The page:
Web servers can pose a security risk to the IRS network.  To evaluate compliance with security guidance, we analyzed the September 2007 Computer Security Incident Response Center vulnerability scan, which identified 2,093 authorized and unauthorized web servers with at least 1 high-, 1 medium-, or 1 low-risk security vulnerability.  The scan report contained 540 web servers with at least 1 of 160 high-risk vulnerabilities.  Unauthorized servers pose a greater risk because the IRS has no way to ensure that they will be continually configured in accordance with security standards and patched[1] when new vulnerabilities are identified.  Malicious hackers or disgruntled employees could exploit the vulnerabilities on these web servers to manipulate data on the server or use the servers as a launching point to attack other computers on the network.

In addition to security vulnerabilities, the IRS was using 33 different web server software packages.  We believe that using as few products as possible would limit security risks, such as monitoring for security vulnerabilities, and control costs for licensing fees, training, and maintenance.

Recommendations

We recommended that the Chief Information Officer establish official ownership and assign responsibilities for the web registration program, enforce IRS procedures to block unauthorized web servers from providing data over the IRS network, and require an annual scan of web servers and comparison to the web registration database to identify unauthorized web servers.  Unauthorized web servers should be immediately disconnected from the IRS network, and inappropriate web sites should be referred to the Treasury Inspector General for Tax Administration Office of Investigations.  In addition, web server owners should be required to revalidate the need for the servers annually and immediately notify the Chief Information Officer upon decommission of any web server.  The Chief Information Officer should also require quarterly network scans of web servers to measure compliance with security requirements and limit the number of approved web software packages used in the non-modernized environment.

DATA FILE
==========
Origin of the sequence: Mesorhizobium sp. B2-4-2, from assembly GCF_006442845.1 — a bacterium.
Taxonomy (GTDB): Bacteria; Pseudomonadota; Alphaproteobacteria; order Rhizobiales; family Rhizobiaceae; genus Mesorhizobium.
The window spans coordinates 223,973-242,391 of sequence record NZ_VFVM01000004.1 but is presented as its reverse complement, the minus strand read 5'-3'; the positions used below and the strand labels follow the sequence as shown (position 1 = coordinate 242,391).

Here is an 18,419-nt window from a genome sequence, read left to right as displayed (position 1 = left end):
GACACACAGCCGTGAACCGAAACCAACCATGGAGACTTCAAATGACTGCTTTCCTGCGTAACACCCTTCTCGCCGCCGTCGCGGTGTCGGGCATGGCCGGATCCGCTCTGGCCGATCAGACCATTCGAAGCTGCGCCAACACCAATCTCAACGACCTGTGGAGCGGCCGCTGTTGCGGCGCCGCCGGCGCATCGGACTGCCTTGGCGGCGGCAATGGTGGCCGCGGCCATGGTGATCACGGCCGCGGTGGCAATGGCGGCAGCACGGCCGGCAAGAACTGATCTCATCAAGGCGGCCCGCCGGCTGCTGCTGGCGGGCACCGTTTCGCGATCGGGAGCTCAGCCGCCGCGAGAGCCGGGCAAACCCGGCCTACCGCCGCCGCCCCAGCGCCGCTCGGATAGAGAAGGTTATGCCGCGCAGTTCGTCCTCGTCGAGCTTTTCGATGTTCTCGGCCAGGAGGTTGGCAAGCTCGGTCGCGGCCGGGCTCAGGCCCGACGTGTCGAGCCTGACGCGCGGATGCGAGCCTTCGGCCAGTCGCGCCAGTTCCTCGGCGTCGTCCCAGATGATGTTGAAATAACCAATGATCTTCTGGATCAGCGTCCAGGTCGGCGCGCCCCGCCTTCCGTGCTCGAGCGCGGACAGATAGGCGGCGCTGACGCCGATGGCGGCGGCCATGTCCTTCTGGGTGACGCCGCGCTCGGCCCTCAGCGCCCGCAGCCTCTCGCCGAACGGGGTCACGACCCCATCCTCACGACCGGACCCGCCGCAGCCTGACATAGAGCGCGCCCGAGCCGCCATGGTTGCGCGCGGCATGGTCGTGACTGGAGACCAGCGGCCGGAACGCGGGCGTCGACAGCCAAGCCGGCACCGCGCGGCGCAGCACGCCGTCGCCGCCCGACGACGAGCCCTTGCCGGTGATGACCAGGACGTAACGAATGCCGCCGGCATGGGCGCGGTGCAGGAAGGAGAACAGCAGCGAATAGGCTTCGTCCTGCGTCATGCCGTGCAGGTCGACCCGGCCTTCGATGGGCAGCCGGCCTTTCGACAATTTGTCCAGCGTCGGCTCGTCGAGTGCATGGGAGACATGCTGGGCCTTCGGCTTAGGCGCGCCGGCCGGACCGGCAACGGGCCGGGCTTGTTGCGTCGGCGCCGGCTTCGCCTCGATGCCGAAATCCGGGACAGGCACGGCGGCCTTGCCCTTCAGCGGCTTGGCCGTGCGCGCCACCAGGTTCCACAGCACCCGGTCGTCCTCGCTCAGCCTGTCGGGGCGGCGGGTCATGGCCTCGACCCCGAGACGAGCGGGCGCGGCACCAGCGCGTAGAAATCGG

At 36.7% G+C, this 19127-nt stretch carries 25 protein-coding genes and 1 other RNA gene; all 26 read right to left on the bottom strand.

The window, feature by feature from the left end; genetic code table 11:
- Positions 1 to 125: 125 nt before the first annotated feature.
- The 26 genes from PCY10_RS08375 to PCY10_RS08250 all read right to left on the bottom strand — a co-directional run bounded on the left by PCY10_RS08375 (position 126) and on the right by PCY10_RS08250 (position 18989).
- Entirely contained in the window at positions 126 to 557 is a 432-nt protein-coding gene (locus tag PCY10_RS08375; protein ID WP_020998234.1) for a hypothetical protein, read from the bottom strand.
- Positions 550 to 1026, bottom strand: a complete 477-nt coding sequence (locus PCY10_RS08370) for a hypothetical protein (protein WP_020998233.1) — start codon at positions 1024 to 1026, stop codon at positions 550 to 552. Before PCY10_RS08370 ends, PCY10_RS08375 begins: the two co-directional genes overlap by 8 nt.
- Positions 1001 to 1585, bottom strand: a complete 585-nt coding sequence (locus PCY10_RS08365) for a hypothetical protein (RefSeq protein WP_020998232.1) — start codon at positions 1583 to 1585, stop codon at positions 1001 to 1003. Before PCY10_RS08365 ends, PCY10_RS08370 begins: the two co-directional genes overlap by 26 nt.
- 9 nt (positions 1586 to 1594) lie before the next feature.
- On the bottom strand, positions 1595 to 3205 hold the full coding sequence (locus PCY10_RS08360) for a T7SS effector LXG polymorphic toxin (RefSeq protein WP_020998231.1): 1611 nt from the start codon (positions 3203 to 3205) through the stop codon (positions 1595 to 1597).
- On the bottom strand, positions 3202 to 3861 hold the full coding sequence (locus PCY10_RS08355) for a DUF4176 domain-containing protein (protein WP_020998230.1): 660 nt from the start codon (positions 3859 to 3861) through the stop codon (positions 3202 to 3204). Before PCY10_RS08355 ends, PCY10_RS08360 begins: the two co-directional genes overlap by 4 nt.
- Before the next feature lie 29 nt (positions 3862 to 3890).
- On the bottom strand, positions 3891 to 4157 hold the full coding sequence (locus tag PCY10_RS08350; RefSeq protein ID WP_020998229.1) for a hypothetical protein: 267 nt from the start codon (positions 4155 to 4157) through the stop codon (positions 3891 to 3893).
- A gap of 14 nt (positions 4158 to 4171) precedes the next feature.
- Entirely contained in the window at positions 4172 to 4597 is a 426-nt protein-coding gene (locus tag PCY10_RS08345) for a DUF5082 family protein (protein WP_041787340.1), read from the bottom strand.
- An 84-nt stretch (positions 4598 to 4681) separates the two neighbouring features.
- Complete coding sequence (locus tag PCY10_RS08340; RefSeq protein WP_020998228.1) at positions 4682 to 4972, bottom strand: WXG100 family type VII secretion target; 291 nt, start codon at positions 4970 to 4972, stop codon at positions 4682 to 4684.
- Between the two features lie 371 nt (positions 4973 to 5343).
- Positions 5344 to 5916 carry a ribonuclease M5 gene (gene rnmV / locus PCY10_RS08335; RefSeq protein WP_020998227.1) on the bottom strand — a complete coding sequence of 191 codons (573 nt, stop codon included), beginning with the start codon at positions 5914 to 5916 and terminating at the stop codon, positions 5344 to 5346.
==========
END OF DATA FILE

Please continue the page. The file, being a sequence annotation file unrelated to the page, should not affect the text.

Response

The Chief Information Officer agreed with our recommendations.  The Associate Chief Information Officer, Enterprise Operations, was designated as the responsible official for the web registration program and database.  The IRS will identify unauthorized web servers and create policies and procedures to prohibit them from providing data over the IRS network.  Also, the Computer Security Incident Response Center will perform recurring discoveries of enterprise assets and provide an annual report to the web registration business owner to reconcile discovered assets with those currently registered.  Unauthorized web servers will be disconnected, and web sites with inappropriate content will be referred to the Treasury Inspector General for Tax Administration Office of Investigations.  In addition, the Computer Security Incident Response Center will perform quarterly security assessment scans to measure compliance with security requirements, and business owners and system administrators will eliminate the vulnerabilities.  Lastly, the IRS will investigate the web software packages in use and work with the Office of Enterprise Architecture to create a list of approved software.  Management’s complete response to the draft report is included as Appendix IV.

Copies of this report are also being sent to the IRS managers affected by the report recommendations.  Please contact me at (202) 622-6510 if you have questions or Margaret E. Begg, Assistant Inspector General for Audit (Information Systems Programs), at (202) 622-8510.